Let's explore the catalytic cycle starting the left structure. (note that NBD subdomains are colored as follows: IA (in blue), IB (in red), IIA (in green), IIB (in cyan))

    • Left structure (9 o'clock): ADP is bound so Hsp70 is in the closed (high affinity for protein substrate)state. The SBD consists of two parts or subdomains, the α-lid (magenta) section and the subdomain comprised of β-sheets (orange), where the actual protein substrate binds (not shown here). The α-helical lid of the SBD helps to keep the protein substrate from dissociating. The PDB ID for this structure is 2KHO, but if you explore this structure, no protein substrate is evident. The two domains of Hsp70, the SBD and the NBD, are connected by the flexible interdomain linker (black), are not interacting so they are shown in the domain undocked state.
    • Top (12 o'clock): This represents an "intermediate" in which ATP is exchanging for bound ADP and the complex is changing to the open form, but without release of protein substrate. Note that the α-lid is no longer interacting as tightly with the β-sheet subdomain of the SBD.
    • Right (3 o'clock): The protein substrate (again not shown) is fully released, the α-lid is fully disengaged from the β-sheet subdomain of the SBD, and Hsp70 is in the open (to substrate binding) conformation. The SBD β-sheet subdomain and the NBD domains are still engaged and are shown in the domain-docked conformation.
    • Bottom (6 o'clock): Weak protein substrate binding leads an "intermediate" in which the α-lid is starting to engage with the β-sheet subdomain of the SBD. Substate binding promotes ATP hydrolysis, which occurs as Hsp70 returns to the full closed conformation (left structure, 9 o'clock) with bound ADP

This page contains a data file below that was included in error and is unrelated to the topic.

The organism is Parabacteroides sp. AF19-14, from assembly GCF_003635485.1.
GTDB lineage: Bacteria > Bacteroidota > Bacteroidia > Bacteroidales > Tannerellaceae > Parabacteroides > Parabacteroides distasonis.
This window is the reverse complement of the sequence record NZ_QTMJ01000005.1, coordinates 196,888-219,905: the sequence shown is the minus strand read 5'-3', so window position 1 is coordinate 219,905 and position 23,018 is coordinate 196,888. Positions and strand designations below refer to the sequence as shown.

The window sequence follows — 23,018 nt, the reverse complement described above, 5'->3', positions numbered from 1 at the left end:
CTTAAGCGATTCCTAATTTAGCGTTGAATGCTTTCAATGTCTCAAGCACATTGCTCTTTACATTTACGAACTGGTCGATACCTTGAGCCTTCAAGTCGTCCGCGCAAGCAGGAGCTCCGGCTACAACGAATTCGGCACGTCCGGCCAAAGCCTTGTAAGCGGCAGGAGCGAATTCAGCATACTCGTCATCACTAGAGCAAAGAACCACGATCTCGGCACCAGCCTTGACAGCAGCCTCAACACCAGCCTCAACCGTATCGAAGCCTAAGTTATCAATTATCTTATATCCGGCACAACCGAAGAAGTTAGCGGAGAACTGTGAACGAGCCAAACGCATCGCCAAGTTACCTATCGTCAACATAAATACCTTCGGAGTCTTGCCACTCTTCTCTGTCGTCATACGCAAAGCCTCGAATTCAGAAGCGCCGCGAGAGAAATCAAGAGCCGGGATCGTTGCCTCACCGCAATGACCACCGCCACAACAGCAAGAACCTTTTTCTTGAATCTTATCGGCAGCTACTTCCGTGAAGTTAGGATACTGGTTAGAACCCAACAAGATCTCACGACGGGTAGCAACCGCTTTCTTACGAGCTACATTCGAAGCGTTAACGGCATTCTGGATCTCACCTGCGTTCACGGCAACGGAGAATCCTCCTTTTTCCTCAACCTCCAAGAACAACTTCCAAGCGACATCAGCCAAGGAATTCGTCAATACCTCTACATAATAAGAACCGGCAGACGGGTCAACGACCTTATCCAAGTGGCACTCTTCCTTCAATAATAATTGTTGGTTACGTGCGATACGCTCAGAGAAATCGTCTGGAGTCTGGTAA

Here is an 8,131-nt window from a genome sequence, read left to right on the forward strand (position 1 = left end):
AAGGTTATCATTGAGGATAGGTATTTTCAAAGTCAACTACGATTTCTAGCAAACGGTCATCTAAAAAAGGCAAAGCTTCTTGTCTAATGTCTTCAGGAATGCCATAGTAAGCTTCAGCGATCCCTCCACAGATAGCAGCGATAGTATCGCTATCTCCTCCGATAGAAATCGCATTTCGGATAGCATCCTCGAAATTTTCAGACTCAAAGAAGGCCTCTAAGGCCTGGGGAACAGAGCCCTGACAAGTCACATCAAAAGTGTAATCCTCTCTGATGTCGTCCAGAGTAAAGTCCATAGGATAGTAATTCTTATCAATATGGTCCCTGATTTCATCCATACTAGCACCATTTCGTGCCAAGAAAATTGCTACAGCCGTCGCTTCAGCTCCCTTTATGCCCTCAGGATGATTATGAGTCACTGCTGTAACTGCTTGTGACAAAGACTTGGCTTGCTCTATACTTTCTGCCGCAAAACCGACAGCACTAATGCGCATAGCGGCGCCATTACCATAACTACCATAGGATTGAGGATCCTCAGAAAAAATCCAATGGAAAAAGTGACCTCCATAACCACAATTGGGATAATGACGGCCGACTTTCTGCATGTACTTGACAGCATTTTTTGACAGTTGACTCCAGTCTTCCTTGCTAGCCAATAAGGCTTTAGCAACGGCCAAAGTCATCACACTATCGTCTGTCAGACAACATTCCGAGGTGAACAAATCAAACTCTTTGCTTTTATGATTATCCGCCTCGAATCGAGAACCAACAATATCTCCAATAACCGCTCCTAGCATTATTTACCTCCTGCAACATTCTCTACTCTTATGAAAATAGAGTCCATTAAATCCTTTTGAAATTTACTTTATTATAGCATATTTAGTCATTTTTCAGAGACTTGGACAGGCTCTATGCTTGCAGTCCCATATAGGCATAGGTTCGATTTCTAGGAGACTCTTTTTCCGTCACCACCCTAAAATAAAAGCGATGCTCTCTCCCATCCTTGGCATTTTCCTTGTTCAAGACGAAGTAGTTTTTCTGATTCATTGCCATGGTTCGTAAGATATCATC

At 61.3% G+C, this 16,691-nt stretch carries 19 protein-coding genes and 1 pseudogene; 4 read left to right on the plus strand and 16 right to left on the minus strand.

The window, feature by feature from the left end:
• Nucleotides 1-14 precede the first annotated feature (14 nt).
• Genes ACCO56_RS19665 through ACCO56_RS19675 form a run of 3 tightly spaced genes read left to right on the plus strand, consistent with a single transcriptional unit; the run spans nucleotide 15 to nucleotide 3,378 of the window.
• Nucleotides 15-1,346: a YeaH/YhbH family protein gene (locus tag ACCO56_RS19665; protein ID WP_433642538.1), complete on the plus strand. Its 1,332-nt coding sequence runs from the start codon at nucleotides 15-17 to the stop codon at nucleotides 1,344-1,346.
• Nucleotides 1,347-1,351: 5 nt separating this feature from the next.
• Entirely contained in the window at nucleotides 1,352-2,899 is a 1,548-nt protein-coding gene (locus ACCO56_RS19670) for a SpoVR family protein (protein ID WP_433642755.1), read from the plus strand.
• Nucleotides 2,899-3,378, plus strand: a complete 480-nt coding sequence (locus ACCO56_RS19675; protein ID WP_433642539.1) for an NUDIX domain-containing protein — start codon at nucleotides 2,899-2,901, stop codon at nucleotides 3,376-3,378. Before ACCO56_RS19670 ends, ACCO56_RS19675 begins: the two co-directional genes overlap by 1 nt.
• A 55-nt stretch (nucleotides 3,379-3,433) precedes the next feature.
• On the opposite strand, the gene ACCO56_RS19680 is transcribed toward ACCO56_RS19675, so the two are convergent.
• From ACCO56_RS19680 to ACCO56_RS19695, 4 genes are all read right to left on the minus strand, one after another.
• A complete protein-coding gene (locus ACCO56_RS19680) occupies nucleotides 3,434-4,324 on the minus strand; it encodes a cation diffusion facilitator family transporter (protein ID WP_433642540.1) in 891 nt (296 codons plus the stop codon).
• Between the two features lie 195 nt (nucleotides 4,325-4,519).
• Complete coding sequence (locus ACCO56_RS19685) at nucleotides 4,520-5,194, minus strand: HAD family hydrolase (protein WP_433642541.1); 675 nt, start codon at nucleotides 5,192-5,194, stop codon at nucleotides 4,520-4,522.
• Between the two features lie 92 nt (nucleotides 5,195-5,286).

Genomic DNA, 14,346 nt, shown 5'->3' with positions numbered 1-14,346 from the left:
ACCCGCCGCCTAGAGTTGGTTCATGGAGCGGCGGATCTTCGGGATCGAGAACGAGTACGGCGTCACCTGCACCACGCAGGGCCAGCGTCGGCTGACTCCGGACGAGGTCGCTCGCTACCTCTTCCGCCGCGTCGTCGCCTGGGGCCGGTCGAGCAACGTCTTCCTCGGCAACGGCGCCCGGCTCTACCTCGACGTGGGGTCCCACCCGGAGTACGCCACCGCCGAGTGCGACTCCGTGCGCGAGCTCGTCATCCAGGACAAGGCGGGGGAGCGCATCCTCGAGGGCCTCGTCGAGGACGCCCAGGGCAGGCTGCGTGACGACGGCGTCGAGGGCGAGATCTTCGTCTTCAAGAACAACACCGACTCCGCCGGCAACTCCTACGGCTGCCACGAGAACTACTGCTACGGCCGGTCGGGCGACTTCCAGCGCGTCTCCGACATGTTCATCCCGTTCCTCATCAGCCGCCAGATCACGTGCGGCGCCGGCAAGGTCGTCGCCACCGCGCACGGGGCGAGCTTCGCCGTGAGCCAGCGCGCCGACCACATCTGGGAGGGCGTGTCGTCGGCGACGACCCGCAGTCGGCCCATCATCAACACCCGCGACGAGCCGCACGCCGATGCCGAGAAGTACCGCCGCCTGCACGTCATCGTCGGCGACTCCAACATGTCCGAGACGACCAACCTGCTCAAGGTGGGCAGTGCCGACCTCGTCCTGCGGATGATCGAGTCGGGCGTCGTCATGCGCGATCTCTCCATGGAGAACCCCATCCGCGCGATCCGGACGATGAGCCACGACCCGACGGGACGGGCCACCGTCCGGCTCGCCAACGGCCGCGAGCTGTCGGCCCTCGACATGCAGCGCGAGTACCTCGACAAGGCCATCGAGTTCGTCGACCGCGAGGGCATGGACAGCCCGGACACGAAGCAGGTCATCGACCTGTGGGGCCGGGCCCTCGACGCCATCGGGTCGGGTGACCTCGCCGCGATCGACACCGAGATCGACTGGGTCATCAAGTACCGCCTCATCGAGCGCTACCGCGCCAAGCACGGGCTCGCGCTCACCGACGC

Figure \(\PageIndex{23}\) below shows the incredible conformational change that occurs on movement from the ADP-bound higher affinity closed form of E. Coli Hsp70 (DnaK) (2kho) to the ATP-bound lower affinity, domain-docked open(to substrate binding) form (4jne). Note how the alpha-helical lid in the left hand side RBD moves to engage with the NBD on the right hand side.

    Figure \(\PageIndex{23}\): Animation of conformational changes in the receptor binding domain of Hsp70

    Figure \(\PageIndex{24}\) below how the chaperonins and Hsp70/40 (DnaK/DnaJ) work in concert.

    Unfolding the chaperone story-Fig3.svg
    Figure \(\PageIndex{24}\): Comparison of folding pathways in bacteria and euakaryotes F. Ulrich Hartl Mol Biol Cell. 2017 Nov 1; 28(22): 2919–2923. doi: 10.1091/mbc.E17-07-0480. Attribution–Noncommercial–Share Alike 3.0 Unported Creative Commons License (

    A few other chaperones acting downstream from Hsp70/Hsp40 and DnaK/DnaJ are shown in the image:

    • TF (Trigger factor) and NAC/RAC: these are ribosome-binding chaperones
    • Prefoldin (Pfd): the bind unfolding proteins and shuffles them off to TRic.
    • Hop: mediates interaction between Hsp70/Hsp40 and Hsp90